In June 2006, President Rajapaksa’s website proudly carried a letter from Monika Kostner in Germany: “Mr President, let me congratulate you on the path that you have chosen. Please continue pursuing it. I greatly welcome your pledge to bring stringent laws against cruelty to animals. Do not give way to those political forces and vested interests, which are keen to continue the outdated, cruel treatment of animals. After all, they are living and feeling creatures.”
Visakha Tillekeratne, one of the five trustees of the Animal Welfare Trust, responded thus to Minister Sirisena’s statement: “I believe he is being wrongly advised.” Animal welfare groups united to explain that mass slaughter has been shown in many countries to be ineffective. Sterilization is the only solution.
Unfortunately, a good policy established by Nimal Siripala de Silva has been bungled and undermined by greed and corruption. Nevertheless, despite what Minister Sirisena claims, rabies deaths in Sri Lanka have reduced, not increased. The Epidemiology Unit of the Health Ministry said that the number of deaths caused by rabies dropped in Sri Lanka by 50% last year compared to the deaths reported during 2006 to 2010. According to Health Education Bureau statistics, 18 rabies deaths were reported from the Western Province in 2009, while this figure had dropped to 11 in 2010 as a result of a number of awareness programmes carried out by local government institutions in collaboration with the Ministry of Health.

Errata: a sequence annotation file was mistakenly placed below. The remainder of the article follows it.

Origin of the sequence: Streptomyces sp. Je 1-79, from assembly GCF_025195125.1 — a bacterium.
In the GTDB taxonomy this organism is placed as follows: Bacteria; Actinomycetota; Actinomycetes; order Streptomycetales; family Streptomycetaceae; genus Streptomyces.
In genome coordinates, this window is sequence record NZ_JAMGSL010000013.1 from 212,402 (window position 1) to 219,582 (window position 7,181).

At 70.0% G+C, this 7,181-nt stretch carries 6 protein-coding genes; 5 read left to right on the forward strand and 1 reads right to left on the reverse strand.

We thought we were making progress when a dog-lover, Nimal Siripala de Silva, whose wife is an animal welfare activist, was health minister, and the president, many times reiterated his no-kill policy. Thanks to Minister Sirisena, Sri Lanka is again being shamed. An international petition is being organized and is attracting comments like: “Sri Lanka, the world is watching you.”
Champa Fernando of KACPAW speculated: “Is he trying to bring discredit to the president? The No-Kill policy came from the president and this is the only humane way.”
The president had said that mass slaughter was against the Buddhist philosophy of living in harmony.
Minister Sirisena had said some sin , must be committed in order to gather merit.
Health Ministry spokesman WMD Wanniniyaike Iater said that there was no move to kill stray dogs and said that Minister Sirisena’s remarks had been taken out of context. Let us see how long it is before this subject comes up again.